Darwin and Lincoln at 200: Happy Birthday Mister Precedent

Editor's Note: This post is also appearing at the American Institute for Biological Sciences' Year of Science 2009: Celebrate Evolution. For more, see our tribute to Darwin on his 200th birthday.

February 12, 2009, marked the 200th birthday of two giants of the 19th century: Charles Darwin and Abraham Lincoln.  But the two great men are linked by something other than the simultaneity of their births.

Before we get to the details of that linkage, let me introduce a third larger-than-life character: Ernst Mayr.  In 2000, I had the unique privilege of working with one of the foremost evolutionary biologists of the 20th century, Ernst Mayr, on an essay he wrote for that year’s July issue of Scientific American, titled “Darwin’s Influence on Modern Thought.” 

Mayr, 95 years old at the time, still published regularly—he would write two more books before his death at 100—and had a wry sense of humor.  When I told him that my favorite work of his was One Long Argument: Charles Darwin and the Genesis of Modern Evolutionary Thought, because it was so straightforward, he replied, “Do you know that my books are so straightforward that the New York Review of Books has never reviewed one?”

Here is a key section of Mayr’s Scientific American article:

“Darwin refutes typology. From the time of the Pythagoreans and Plato, the general concept of the diversity of the world emphasized its invariance and stability. This viewpoint is called typology, or essentialism. The seeming variety, it was said, consisted of a limited number of natural kinds (essences or types), each one forming a class. The members of each class were thought to be identical, constant, and sharply separated from the members of other essences.

“Variation, in contrast, is nonessential and accidental. A triangle illustrates essentialism: all triangles have the same fundamental characteristics and are sharply delimited against quadrangles or any other geometric figures. An intermediate between a triangle and a quadrangle is inconceivable. Typological thinking, therefore, is unable to accommodate variation and gives rise to a misleading conception of human races. For the typologist, Caucasians, Africans, Asians or Inuits are types that conspicuously differ from other human ethnic groups. This mode of thinking leads to racism. (Although the ignorant misapplication of evolutionary theory known as “social Darwinism” often gets blamed for justifications of racism, adherence to the disproved essentialism preceding Darwin in fact can lead to a racist viewpoint.)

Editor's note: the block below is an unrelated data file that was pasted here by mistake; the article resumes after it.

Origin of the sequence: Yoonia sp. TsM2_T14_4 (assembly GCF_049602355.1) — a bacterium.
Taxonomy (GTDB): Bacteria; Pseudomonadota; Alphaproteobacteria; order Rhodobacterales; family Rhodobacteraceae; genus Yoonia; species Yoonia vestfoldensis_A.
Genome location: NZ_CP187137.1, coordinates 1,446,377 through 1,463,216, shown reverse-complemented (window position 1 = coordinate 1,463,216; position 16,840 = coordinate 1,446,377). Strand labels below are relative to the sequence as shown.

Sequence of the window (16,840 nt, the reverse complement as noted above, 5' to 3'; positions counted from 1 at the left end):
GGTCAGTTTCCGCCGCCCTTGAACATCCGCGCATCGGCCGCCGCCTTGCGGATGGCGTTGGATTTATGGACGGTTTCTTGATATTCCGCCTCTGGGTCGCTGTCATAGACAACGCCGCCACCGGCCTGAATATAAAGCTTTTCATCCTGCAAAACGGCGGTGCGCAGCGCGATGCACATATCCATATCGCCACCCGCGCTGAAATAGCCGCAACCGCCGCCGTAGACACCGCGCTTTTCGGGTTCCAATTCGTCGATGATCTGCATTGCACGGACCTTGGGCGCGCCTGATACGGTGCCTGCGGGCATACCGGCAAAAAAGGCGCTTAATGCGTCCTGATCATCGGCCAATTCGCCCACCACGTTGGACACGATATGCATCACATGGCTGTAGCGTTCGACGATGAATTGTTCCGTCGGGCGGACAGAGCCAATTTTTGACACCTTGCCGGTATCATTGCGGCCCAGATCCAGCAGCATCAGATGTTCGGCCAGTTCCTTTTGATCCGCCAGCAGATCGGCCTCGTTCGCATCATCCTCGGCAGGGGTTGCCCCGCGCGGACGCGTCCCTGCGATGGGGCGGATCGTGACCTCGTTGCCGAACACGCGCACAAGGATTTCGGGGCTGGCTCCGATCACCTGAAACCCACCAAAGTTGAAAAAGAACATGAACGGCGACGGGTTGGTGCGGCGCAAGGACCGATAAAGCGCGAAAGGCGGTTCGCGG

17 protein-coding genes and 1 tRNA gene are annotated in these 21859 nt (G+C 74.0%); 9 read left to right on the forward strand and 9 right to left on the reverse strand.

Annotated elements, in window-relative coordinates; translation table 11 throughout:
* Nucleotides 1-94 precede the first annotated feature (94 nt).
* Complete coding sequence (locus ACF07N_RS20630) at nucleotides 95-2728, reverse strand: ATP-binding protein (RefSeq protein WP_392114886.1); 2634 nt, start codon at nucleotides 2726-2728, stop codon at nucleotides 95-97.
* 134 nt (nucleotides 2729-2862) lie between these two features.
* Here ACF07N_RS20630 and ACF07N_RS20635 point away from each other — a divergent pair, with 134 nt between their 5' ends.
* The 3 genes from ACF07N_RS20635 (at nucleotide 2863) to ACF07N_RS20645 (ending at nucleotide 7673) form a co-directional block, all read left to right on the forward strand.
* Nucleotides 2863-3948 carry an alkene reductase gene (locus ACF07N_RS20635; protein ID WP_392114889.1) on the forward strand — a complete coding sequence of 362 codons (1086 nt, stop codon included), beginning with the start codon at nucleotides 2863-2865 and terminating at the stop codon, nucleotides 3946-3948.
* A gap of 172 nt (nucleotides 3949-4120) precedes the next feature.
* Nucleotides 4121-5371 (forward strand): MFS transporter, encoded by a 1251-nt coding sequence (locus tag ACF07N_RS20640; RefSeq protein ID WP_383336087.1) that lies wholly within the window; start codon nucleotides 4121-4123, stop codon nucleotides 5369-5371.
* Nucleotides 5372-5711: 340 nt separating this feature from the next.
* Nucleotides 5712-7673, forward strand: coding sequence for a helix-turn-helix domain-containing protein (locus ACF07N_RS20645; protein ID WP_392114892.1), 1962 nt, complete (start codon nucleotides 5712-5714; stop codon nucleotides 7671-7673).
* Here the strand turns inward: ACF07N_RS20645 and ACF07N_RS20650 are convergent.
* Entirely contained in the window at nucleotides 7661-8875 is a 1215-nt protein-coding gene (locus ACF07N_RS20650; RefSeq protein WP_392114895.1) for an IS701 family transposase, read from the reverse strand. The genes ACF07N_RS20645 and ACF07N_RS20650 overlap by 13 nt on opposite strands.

“Darwin completely rejected typological thinking and introduced instead the entirely different concept now called population thinking. All groupings of living organisms, including humanity, are populations that consist of uniquely different individuals. No two of the six billion humans are the same. Populations vary not by their essences but only by mean statistical differences. By rejecting the constancy of populations, Darwin helped to introduce history into scientific thinking and to promote a distinctly new approach to explanatory interpretation in science.”

At the time of the publication of Darwin’s Origin of Species in 1859, however, the legal status of African Americans in the soon-to-be-torn-asunder United States reflected a deeply typological viewpoint.  The Constitution had institutionalized this thinking mathematically: it considered slaves to be three-fifths of a full human being. 

Just over three years later, however, Lincoln swept such typological calculation away.  The Emancipation Proclamation, followed by the ratification of the Thirteenth Amendment to the Constitution, recognized in law what Darwin had made scientific: that all people were equally human, their individual characteristics just variations on the theme of humanity.

Lincoln at his last photographic sitting, 1865, via Wikimedia

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